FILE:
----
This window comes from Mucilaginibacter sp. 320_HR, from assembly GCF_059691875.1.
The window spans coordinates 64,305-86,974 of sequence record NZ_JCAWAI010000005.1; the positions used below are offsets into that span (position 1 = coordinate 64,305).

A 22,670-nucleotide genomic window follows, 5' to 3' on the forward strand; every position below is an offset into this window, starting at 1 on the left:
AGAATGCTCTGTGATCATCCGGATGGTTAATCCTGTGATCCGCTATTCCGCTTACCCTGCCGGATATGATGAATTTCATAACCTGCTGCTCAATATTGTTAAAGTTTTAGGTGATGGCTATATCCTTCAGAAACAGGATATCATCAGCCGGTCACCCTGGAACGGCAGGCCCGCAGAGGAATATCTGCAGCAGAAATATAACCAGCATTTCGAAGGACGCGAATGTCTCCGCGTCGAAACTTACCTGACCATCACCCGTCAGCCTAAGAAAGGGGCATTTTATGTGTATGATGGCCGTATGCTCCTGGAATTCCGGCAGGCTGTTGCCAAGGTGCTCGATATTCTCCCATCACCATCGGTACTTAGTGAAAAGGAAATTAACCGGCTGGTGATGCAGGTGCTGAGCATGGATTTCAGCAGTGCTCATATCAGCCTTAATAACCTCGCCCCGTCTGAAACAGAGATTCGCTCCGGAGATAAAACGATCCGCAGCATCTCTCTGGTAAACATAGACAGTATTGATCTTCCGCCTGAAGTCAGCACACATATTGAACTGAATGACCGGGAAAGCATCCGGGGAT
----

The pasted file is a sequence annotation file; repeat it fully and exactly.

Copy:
This window comes from Mucilaginibacter sp. 320_HR, from assembly GCF_059691875.1.
The window spans coordinates 64,305-86,974 of sequence record NZ_JCAWAI010000005.1; the positions used below are offsets into that span (position 1 = coordinate 64,305).

A 22,670-nucleotide genomic window follows, 5' to 3' on the forward strand; every position below is an offset into this window, starting at 1 on the left:
AGAATGCTCTGTGATCATCCGGATGGTTAATCCTGTGATCCGCTATTCCGCTTACCCTGCCGGATATGATGAATTTCATAACCTGCTGCTCAATATTGTTAAAGTTTTAGGTGATGGCTATATCCTTCAGAAACAGGATATCATCAGCCGGTCACCCTGGAACGGCAGGCCCGCAGAGGAATATCTGCAGCAGAAATATAACCAGCATTTCGAAGGACGCGAATGTCTCCGCGTCGAAACTTACCTGACCATCACCCGTCAGCCTAAGAAAGGGGCATTTTATGTGTATGATGGCCGTATGCTCCTGGAATTCCGGCAGGCTGTTGCCAAGGTGCTCGATATTCTCCCATCACCATCGGTACTTAGTGAAAAGGAAATTAACCGGCTGGTGATGCAGGTGCTGAGCATGGATTTCAGCAGTGCTCATATCAGCCTTAATAACCTCGCCCCGTCTGAAACAGAGATTCGCTCCGGAGATAAAACGATCCGCAGCATCTCTCTGGTAAACATAGACAGTATTGATCTTCCGCCTGAAGTCAGCACACATATTGAACTGAATGACCGGGAAAGCATCCGGGGAT